IN some ways, Pakistan can be considered the gift that just keeps on giving; the scale of blunders continues to grow, and little seems to be learned. The New Islamabad International Airport, the foundation stone of which was laid nearly a decade ago during the Musharraf regime, is after a series of delays and cost overruns, nearing completion —Dec 25, 2016, is the date being given by the Civil Aviation Authority. Shockingly, however, it is only at this late stage that a scandalous flaw in design has come to light. It has two parallel runways, which would allow aircraft to land or take off at the same time, which in turn would improve airport efficiency. But, these runways have been constructed at a distance of 200 metres from each other, while the standard set to allow concurrent landings and take-offs is one kilometre. In short, as the CAA director general informed the Public Accounts Committee in Islamabad on Thursday, it will not be possible for the new airport to handle concurrent aircraft movement. If the head of the CAA admits that the design flaw should have been corrected at the initial stage but was overlooked, it would have taken nothing short of effrontery to do so.
While this may indeed be a “criminal error”, as a PAC member termed it, the tale of monumental ineptitude does not end here. According to the CAA’s own audit report, presented to the PAC the same day, none of the 12 engineering management consultants hired for the airport project hold engineering degrees. Instead, they possess a bewildering galaxy of irrelevant certificates: homeopathy, business administration, technology — and some hold only basic Bachelor’s degrees. Were this not bad enough, according to the CAA audit report, the unsatisfactory performance of these gentlemen was in part responsible for the Rs19.39 billion cost overrun of the airport project, in addition to “different packages [being] awarded without due consideration [and] lack of coordination in execution of [the] package”.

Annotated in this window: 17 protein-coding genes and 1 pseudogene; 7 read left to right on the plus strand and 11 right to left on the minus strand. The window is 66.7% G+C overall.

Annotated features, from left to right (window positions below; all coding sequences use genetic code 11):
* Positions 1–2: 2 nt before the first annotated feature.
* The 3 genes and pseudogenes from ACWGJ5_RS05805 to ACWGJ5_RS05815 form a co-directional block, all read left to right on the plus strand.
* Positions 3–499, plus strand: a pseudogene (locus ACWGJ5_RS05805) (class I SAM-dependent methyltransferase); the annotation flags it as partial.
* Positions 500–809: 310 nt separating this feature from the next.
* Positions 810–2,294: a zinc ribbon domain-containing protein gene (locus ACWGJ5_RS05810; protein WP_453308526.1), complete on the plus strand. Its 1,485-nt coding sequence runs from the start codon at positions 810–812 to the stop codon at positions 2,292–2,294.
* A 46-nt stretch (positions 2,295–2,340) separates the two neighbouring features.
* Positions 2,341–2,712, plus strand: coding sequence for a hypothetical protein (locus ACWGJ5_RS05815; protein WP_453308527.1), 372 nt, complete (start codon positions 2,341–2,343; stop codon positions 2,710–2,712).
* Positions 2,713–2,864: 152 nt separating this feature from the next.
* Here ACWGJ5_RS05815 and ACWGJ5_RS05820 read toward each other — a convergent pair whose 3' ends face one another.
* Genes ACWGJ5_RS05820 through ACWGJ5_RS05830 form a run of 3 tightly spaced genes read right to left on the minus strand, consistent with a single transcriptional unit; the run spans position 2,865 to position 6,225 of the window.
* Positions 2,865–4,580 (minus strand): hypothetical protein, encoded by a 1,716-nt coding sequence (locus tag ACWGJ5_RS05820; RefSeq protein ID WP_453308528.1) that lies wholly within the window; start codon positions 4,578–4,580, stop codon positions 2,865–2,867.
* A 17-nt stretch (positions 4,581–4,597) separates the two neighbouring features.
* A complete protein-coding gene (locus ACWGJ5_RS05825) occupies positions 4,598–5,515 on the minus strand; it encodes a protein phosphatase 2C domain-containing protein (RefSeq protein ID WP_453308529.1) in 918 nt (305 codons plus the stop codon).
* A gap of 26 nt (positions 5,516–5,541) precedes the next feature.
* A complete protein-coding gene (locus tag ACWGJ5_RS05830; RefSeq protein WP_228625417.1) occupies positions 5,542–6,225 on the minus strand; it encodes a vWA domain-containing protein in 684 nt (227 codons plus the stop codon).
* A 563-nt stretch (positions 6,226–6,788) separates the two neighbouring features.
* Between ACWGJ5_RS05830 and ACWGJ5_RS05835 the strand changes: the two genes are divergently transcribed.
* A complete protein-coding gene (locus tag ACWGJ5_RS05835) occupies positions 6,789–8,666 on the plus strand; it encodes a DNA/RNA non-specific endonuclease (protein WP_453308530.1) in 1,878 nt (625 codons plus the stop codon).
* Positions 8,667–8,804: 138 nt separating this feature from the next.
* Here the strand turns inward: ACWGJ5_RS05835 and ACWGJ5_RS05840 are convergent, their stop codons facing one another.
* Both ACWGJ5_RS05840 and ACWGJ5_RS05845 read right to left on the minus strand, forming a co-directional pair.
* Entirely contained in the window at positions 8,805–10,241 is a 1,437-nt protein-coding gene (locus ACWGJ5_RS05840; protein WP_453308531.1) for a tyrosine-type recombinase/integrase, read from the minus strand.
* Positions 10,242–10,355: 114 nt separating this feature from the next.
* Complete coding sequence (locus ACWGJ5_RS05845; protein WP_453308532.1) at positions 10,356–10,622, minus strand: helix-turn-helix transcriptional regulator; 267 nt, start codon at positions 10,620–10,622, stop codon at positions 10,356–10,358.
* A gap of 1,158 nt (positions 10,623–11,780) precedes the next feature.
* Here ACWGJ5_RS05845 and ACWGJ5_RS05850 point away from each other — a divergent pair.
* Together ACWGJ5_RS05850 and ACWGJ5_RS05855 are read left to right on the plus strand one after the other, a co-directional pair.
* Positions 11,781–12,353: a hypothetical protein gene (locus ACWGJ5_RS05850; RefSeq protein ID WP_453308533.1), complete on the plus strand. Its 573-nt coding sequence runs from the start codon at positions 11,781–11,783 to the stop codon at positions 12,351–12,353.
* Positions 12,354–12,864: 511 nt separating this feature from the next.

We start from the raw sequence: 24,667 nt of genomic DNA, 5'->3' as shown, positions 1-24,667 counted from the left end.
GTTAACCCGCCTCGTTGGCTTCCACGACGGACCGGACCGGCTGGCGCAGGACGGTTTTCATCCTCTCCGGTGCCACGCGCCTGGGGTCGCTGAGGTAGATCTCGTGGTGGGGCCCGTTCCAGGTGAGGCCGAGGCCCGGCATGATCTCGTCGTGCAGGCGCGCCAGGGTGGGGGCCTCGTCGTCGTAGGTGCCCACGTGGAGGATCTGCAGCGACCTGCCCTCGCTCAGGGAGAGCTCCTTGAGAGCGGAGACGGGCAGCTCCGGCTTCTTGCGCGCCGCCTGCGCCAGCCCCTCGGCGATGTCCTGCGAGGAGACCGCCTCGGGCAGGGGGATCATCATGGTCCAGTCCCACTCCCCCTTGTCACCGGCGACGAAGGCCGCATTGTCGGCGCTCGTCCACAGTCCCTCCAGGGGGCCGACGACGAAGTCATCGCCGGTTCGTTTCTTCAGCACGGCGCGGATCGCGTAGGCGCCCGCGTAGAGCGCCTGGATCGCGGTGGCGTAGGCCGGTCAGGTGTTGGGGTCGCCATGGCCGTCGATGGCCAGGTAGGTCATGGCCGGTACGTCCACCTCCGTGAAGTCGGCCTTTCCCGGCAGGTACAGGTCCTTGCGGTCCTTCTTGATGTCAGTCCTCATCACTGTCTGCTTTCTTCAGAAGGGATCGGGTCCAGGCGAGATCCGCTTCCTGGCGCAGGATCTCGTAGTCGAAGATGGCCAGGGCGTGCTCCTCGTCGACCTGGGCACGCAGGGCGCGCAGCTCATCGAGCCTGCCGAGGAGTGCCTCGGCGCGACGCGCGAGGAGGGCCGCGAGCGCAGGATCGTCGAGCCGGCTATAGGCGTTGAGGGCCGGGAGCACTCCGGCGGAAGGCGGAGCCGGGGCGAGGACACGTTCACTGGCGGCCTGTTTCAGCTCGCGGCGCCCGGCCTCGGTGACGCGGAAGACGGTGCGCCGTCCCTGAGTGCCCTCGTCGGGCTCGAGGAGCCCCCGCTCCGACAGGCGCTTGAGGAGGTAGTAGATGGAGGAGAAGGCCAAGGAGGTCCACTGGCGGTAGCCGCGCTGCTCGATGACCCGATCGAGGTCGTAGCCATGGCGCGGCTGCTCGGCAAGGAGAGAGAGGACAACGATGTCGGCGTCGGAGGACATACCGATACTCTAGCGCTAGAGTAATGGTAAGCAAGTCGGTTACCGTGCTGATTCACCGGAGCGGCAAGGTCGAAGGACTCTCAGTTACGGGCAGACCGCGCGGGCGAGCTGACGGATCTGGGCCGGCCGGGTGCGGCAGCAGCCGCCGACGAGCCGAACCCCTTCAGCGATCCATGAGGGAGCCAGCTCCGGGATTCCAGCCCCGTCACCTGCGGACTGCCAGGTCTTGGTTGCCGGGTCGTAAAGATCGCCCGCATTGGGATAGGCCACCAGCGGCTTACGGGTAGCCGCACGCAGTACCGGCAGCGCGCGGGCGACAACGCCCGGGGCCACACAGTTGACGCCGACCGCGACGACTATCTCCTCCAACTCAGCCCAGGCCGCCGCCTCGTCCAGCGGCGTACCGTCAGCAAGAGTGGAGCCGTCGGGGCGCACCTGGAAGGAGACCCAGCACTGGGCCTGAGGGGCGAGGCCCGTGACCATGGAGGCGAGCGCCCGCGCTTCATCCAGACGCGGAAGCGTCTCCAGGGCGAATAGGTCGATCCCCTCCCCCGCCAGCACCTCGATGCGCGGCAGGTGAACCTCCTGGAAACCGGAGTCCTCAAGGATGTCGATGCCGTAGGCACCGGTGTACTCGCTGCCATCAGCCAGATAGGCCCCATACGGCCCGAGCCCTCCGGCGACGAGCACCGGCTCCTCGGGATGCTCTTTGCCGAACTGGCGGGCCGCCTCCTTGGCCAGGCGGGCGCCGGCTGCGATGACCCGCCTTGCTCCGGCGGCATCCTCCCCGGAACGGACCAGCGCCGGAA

Are these failings a case of inefficiency or corruption? Either way, the result is disgraceful and the matter requires being looked into. It is difficult to believe that such glaring inconsistencies managed to be overlooked by those who are required to execute a project of this scale — and, indeed, by the three successive governments under whose oversight the construction of the new Islamabad airport is now approaching completion. The project was earlier mired in controversy when its physical location became a matter of debate, with another location altogether coming under consideration. Now mismanagement and the wastage of funds have joined the list of talking points. The CAA needs to come up with a convincing explanation, and the parties responsible for such colossal blunders need to be identified and, if necessary, prosecuted. Bungling on such a large scale cannot be overlooked.
Published in Dawn, May 8th, 2016